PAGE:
Martin Mull was born in Chicago in 1943.

Ages two through fifteen (formative supposedly) were spent in a small township in Northern Ohio. The family then moved to the relative sophistication of New Canaan, Connecticut (thirty five years before Letterman did) and after graduating from public high school, Martin spent the next six years at the Rhode Island School of Design, where he received both his Bachelor’s and Master’s degree in Fine Arts.

A Master’s degree doesn’t automatically make one smart and, to prove the point, Martin embarked on a career as a musician/singer/songwriter/comedian. The next fifteen years of performing – virtually every facility that could boast an inadequate sound system – was fueled in part by the release of four albums on Capricorn Records, two for ABC Records and one for Elektra Records.

"I’m Everyone I Ever Loved" was nominated for a Grammy for Best Comedy Recording, Steve Martin won. The following year, "Sex and Violins" was nominated for Best Cover Design – another near miss. Sensing an obvious downward trend, Martin set his guitar and alleged "act" aside to pursue a career in television and film.

His acting debut was made as wife beating Garth Gimble on Norman Lear’s "Mary Hartman, Mary Hartman." After Garth met his well-earned demise on the demise on the business end of an aluminum Christmas tree, his twin brother, Barth, surfaced briefly and was spun-off to host "Fernwood 2 Night" and, subsequently, "American 2 Nite". These were half hour talk shows that distinguished themselves from the current log-jam of afternoon TV fare by being intentionally inane.

From there, along with frequent forays into the world of talk shows (hosting the Tonight Show on numerous occasions) games shows, and dramatic shots, Martin starred in two series for CBS; "Domestic Life" and "His and Hers" as well as "The History of White People In American" for Cinemax. The latter, a six part ‘mock-umentary’, won the cable TV Ace Award, the Writer’s Guild of America Award, and was placed by TIME magazine in its "top ten shows of the year" – right alongside the Olympics and PBS’s unforgettable "The Story of English."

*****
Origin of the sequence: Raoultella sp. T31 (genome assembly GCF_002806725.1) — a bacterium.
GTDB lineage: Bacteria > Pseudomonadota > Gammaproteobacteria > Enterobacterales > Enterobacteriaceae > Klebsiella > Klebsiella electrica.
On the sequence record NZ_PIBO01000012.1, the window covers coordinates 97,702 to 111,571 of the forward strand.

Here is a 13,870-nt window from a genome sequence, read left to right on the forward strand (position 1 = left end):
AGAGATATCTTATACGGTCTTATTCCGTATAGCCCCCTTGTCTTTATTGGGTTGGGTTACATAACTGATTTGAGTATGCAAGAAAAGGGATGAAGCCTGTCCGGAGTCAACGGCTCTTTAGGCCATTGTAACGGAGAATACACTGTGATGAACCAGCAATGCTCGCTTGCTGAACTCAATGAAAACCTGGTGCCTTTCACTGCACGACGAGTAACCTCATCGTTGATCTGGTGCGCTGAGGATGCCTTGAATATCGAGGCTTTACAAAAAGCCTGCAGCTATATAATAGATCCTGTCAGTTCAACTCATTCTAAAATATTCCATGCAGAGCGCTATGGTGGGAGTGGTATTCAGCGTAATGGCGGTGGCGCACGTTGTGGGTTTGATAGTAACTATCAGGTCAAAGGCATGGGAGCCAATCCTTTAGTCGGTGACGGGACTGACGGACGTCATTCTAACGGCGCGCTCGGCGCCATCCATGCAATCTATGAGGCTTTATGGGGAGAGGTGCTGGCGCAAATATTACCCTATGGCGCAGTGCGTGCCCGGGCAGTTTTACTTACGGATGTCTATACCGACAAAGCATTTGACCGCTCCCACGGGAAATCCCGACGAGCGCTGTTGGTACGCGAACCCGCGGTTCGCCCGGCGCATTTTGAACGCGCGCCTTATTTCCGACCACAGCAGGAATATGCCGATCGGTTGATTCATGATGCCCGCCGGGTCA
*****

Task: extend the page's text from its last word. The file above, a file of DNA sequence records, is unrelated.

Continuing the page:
Two companion books to the aforementioned mini-series, "The History of White People in America" and "A Paler Shade of White," were published by Perigee Books. Both were co-authored by Allen Rucker.

With the exception of a one-year ‘loan out’ to the "Jackie Thomas Show" Martin spent the following eight years as a regular on the "Roseanne" show where he played Leon Carp, Roseanne’s gay and dyspeptic boss.

Currently, Martin is a regular on "Sabrina, The Teenage Witch" where he plays Willard Kraft, the equally dyspeptic Vice-Principal of high school. In 1978, Martin has appeared in numerous feature films, ranging form the notable to the not so. His credits include starring roles in "Serial," "Rented Lips" and "Clue," and featured roles in such films as "Mr. Mom," "My Bodyguard," "FM" and "Mrs. Doubtfire."

Martin is the proud spokesperson for Red Roof Motor Inns, and this alliance has won a CLIO and other advertising industry awards.

An exhibiting artist, Martin’s painting have been shown in numerous galleries and museums nationwide. "Painting, Drawing and Words," a collection of essays and reproductions of recent work, was released in June of 1995.

Martin is happily married to Wendy Haas, musician/composer and mother extraordinaire to their twelve-year-old daughter, Maggie. The Mulls reside in Los Angeles.